Models and Tools for Middle East, global communication

Tuesday, 29 June 2010


"The ability to work effectively and creatively. . .

regardless of differences in culture and style

is an essential 21st century life skill.

Understanding and accommodating cultural and social differences,

and using these differences to come up with even

more creative ideas and solutions to problems,

will be increasingly important throughout our century."

            -- Bernie Trilling & Charles Fadel

                21st CENTURY SKILLS: Learning for Life in Our Times (2009)


"You can make more friends in two months by

becoming interested in other people

than you can in two years by

trying to get other people interested in you." 

- Dale Carnegie

 "If we're not communicating,

we might as well live in the Stone Age."

            -- 19-year-old student

                University of California


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Models of Communication

Where the blind lead the sighted
out of darkness

     Jews and Palestinians -- even within Israel -- rarely meet.
     "We can't. . . they won't. . .it's too hard. . . .it wouldn't make a difference" they complain and rationalize, even whine.
     They are invisible and deaf to one another.
     So ignorance pervades the land.
     Fear rules.

     Yet hope comes from unlikely models of communication and cooperation -- deaf, deaf-blind, and blind citizens who traditionally rarely mix.
     These communication "impaired" Muslims, Christians, and Jews are now rejecting old lives of isolation.
     They show us how to engage.

     At Nalagaat Center in Yaffo -- -- isolation is transformed to community of engagement, cooperation, and service.
     The Center -- the first of its kind in the world -- creates interaction between deaf-blind, deaf, and blind individuals and people able to hear and see, regardless of cultural or social distinctions.
     Jews, Muslims, and Christians run a successful restaurant and theater performances by actors who are deaf and deaf-blind.
     In their Cafe Kapish, waiters are deaf and patrons order by first learning sign language.
     In the restaurant -- BlackOut -- visitors eat in total darkness while served by blind waitresses and waiters.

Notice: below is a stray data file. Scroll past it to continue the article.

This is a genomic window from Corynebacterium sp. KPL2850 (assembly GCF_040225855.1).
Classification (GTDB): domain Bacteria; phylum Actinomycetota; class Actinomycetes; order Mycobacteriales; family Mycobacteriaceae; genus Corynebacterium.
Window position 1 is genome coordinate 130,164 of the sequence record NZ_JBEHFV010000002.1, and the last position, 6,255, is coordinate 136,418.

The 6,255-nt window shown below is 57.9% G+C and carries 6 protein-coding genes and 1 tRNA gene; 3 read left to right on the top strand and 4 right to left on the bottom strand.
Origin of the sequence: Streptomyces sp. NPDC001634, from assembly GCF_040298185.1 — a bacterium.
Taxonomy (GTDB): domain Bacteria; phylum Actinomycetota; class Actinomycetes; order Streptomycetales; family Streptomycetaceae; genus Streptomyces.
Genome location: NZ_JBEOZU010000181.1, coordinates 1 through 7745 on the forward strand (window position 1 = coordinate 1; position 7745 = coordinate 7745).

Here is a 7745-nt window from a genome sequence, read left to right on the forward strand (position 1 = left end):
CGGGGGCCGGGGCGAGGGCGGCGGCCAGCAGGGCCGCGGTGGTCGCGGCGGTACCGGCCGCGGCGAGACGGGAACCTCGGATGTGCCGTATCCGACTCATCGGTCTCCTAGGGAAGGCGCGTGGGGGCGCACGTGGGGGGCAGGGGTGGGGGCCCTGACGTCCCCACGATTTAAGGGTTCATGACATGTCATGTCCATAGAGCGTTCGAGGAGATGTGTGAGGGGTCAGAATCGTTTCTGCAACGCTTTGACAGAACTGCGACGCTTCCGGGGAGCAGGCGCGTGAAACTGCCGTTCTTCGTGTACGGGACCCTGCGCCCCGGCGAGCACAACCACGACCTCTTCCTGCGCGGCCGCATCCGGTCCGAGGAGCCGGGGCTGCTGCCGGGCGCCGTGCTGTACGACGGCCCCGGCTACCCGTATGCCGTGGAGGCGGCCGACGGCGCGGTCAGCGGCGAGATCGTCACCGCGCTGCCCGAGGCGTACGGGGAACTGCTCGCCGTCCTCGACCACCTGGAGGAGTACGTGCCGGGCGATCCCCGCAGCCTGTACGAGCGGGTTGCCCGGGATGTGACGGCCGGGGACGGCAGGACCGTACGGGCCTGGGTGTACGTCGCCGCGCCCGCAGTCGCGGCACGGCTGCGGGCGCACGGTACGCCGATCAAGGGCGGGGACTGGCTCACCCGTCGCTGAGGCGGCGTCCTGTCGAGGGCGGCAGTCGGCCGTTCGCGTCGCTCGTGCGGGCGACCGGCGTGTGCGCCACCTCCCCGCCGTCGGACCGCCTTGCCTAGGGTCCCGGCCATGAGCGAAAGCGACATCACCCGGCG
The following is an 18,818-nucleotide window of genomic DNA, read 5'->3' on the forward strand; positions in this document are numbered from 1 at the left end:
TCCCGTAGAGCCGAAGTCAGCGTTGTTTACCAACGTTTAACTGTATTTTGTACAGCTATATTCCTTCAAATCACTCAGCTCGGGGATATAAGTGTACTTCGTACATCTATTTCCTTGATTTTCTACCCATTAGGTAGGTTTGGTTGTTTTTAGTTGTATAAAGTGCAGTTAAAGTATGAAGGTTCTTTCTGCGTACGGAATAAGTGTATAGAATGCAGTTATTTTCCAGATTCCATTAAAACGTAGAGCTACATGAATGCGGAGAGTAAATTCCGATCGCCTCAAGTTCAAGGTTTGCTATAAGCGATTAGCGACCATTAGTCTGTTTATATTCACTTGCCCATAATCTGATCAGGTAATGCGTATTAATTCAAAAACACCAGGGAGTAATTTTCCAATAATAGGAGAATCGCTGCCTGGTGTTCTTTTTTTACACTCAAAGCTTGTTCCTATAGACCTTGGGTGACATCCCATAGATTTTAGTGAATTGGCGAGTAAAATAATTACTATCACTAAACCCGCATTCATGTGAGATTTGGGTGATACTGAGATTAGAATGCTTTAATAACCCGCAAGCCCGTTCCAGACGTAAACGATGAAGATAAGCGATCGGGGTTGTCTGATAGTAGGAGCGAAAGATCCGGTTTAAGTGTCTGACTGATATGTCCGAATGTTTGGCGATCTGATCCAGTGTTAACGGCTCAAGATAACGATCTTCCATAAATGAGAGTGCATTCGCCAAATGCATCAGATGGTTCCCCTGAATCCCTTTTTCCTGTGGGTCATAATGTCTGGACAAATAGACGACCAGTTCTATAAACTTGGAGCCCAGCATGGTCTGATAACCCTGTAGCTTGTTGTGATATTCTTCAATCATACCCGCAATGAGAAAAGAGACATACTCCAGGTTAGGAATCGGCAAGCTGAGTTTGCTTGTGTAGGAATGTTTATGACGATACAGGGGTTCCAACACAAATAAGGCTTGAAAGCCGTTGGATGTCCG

Travelers might observe spoken Hebrew translated into Arabic and English, and four different types of signing!
     What great, great human beings who set aside all excuses, as they decide to share their lives -- totally interdependent, fully capable -- ready and able to connect, create, succeed.
     MORE INFORMATION is available from Adina Tal ( ) Founder and Artistic Director.

Where Muslims and Jews
ride their Friendship Bus

     THE FRIENDSHIP BUS is a project of the French Jewish-Muslim Friendship group (AJMF) --
     Every summer, led by a rabbi and imam, the bus and its team spend five weeks traveling through the French countryside.
     They host panel discussions, chat with pedestrians, promote dialogue, and paint a living picture of mutual respect and cooperation between unnecessarily-distanced communities.

     The model Muslims and Jews demonstrate mutual respect and cooperation between two communities who are unnecessarily distanced.
    We are more alike than you think, says a bright sign on the side of the bus.

     Most Jews and Muslims in France have roots in the same region: the former French colonies of Algeria, Morocco and Tunisia.
     They share a similar culture and history, and many speak the same language, Arabic.
     That helps launch the dialogue, although it does not guarantee accord."

     This is our sixth summer touring France, said Rabbi Michel Serfaty, AJMF's founder and co-leader of the bus project with Imam Mohamed Azizi.
     We fight discrimination and stereotypes, and try to break down the walls between our young people."
     "They have forgotten that their grandparents used to live together.


Riding the French countryside in the Jewish-Muslim friendship bus

by Sue Fishkoff

Jewish Telegraphic Agency - 24 June 2010


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Tools of Communication

Tools for
    The SUSTAINED DIALOGUE CAMPUS NETWORK -- -- provides lifelong skills for excellent communicating for scholars, staff, and faculty.


Sustained Dialogue Campus Network





     Campus students and youth advisors can no longer say there is not a successful, intelligent stategy to transform campus confrontation to successful face-to-face communication and cooperation.
     Contact,, or at 202-393-7643


VIDEOS about Sustained Dialogue (SD)

Tools for
Jewish-Jewish Dialogue

     The Jewish Dialogue Group (JDG) -- -- in Philadelphia came together in 2001 to foster vibrant, constructive dialogue within Jewish communities about the Israeli-Palestinian conflict and other controversial issues.
     They have facilitated nearly 250 dialogue programs in synagogues, colleges, and other venues across North America and in Israel.
     Recent campus activities include the University of Washington, Seattle, and for students, staff, and faculty at the Evergreen State College in Olympia.
     They initiated their their first dialogue in Western Massachusetts, for students at Smith College.
     Other firsts include the synagogue-based dialogue program in Baltimore, at Baltimore Hebrew Congregation; and in Tel Aviv --  a workshop for the staff of the World Union of Jewish Students.

     For more information, contact founder Mitch Chanin at or 215-266-1218
     DOWLOAD their generous facilitation guidelines at


Constructive Conversations about the Israeli-Palestinian Conflict:

A Guide for Convening and Facilitating Dialogue

in Jewish Communities in the U.S.

by Maggie Herzig of the Public Conversations Project with Mitch Chanin of the Jewish Dialogue


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These and hundreds of other success stories are preserved at